Diagnostic tests performed after delivery:

  • Elevated plasma lysosomal enzyme concentration and low level of lysosomal enzymes in cultured fibroblasts
  • Inclusion bodies visible in peripheral blood lymphocytes
  • Low levels of UDP-N-acetylglucosamine-1-phosphotransferase enzyme activity


No curative treatment is available for I-cell disease. Management is symptomatic and supportive:

  • Nutritional supplements are recommended: iron and vitamin B12
  • Physical therapy to slow degeneration of motor function
  • Speech therapy
  • Hip replacement and other orthopedic surgeries may be recommended to maintain mobility. 
  • Hearing aids

Bone marrow transplantation may be helpful as a remedy for neurologic degeneration (currently under investigation).

Genetic counseling should be offered to families considering having additional children.

Differential Diagnosis

  • Hurler syndrome (mucopolysaccharidosis type I): rare lysosomal storage disease caused by deficiency in enzyme alpha-L-iduronidase, which causes accumulation of mucopolysaccharides in various body tissues. Infants appear normal at birth, but they develop symptoms within the 1st year of life. These symptoms include skeletal abnormalities, abdominal and inguinal hernias, coarse facial features, severe intellectual disability, and loss of developmental milestones. As the patient ages, further symptoms become evident, including joint contractures, vision/hearing deficits, and cardiac dysfunction. The condition is fatal; 5 years is the average age at death. 
  • Sialidosis (mucolipidosis I): very rare autosomal recessive lysosomal storage disease caused by deficiency in enzyme alpha-neuraminidase leading to pathologic accumulation of oligosaccharides. There are 2 forms of sialidosis. Type 1 presents later in life with involuntary muscle contractions and cherry-red macules in the retina. Type 2 presents during infancy with skeletal dysplasia, intellectual disability, and hepatosplenomegaly. Treatment is supportive.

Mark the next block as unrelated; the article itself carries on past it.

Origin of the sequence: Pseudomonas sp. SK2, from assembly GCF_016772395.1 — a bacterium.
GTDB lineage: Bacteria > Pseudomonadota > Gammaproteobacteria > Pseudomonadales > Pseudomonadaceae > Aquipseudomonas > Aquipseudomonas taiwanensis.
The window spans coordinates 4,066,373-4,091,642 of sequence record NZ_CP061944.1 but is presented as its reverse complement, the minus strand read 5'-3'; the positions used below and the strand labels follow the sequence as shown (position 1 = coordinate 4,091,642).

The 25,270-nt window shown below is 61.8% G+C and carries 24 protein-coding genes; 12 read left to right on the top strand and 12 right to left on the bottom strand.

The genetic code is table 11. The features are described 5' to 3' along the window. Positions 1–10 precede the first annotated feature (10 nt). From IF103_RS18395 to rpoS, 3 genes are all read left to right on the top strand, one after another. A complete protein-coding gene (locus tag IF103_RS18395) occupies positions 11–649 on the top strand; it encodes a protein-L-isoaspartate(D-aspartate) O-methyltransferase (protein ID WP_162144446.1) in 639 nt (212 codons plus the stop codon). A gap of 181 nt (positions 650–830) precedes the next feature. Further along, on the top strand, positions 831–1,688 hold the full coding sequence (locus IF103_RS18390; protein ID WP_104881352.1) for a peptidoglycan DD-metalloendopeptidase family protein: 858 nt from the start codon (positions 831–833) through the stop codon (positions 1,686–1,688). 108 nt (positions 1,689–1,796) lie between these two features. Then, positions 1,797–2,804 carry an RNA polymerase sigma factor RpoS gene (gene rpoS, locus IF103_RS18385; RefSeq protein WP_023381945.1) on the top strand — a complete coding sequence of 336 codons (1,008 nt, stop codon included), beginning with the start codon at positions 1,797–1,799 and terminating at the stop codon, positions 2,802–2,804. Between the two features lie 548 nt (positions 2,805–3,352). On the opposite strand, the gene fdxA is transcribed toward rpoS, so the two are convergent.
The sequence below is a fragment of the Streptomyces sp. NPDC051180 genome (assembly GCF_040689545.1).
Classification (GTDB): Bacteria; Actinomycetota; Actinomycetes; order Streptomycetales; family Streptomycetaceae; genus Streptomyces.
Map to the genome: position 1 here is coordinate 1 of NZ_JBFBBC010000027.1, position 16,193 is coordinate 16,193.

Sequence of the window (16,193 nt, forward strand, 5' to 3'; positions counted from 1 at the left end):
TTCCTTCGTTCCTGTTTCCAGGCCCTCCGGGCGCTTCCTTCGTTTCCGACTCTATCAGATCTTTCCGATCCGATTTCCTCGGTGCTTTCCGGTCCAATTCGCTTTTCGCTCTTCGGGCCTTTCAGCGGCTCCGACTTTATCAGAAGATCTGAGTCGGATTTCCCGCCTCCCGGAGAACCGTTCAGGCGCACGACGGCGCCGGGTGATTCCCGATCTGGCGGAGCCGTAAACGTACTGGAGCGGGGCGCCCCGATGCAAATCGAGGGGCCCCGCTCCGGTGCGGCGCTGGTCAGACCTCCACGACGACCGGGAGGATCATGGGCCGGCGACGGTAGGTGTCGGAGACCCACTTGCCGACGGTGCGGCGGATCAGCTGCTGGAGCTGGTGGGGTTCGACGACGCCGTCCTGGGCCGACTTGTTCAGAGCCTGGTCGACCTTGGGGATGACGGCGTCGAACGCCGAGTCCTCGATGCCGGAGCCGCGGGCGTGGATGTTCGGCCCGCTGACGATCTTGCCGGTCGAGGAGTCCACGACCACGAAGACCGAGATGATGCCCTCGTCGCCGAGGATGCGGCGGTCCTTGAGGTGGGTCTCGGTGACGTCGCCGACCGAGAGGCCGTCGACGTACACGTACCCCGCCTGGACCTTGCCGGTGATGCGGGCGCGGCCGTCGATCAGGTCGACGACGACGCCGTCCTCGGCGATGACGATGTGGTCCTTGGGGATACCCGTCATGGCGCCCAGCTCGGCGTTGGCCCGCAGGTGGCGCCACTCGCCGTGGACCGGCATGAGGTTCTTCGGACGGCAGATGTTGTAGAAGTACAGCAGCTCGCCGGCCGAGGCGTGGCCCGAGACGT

• Pseudo-Hurler polydystrophy (mucolipidosis III): autosomal recessive lysosomal storage disease caused by a defect in UDP-N-acetylglucosamine-1-phosphotransferase and leading to accumulation of mucopolysaccharides and mucolipids. Symptoms are similar to, but less severe than, those of I-cell disease and include progressive stiffness, hip dysfunction, growth delay, intellectual disability, and mildly coarse facies. Treatment is supportive and similar to that for I-cell disease.


  1. Edmiston, R., Wilkinson, S., Jones, S., Tylee, K., Broomfield, A., Bruce, I. A. (2019). I-cell disease (mucolipidosis II): a case series from a tertiary paediatric centre reviewing the airway and respiratory consequences of the disease. JIMD Rep 45:1–8.
  2. Khan, S. A., Tomatsu, S. C. (2020). Mucolipidoses overview: past, present, and future. Int J Mol Sci 21:6812.
  3. National Organization for Rare Disorders. I cell disease. Retrieved April 28, 2021, from https://rarediseases.org/rare-diseases/i-cell-disease/
  4. Beck, M., Barone, R., et al. (1995). Inter- and intrafamilial variability in mucolipidosis II (I-cell disease). Clin Genet. https://onlinelibrary.wiley.com/doi/abs/10.1111/j.1399-0004.1995.tb03958.x

Study on the Go

Lecturio Medical complements your studies with evidence-based learning strategies, video lectures, quiz questions, and more – all combined in one easy-to-use resource.

Learn even more with Lecturio:

Complement your med school studies with Lecturio’s all-in-one study companion, delivered with evidence-based learning strategies.

🍪 Lecturio is using cookies to improve your user experience. By continuing use of our service you agree upon our Data Privacy Statement.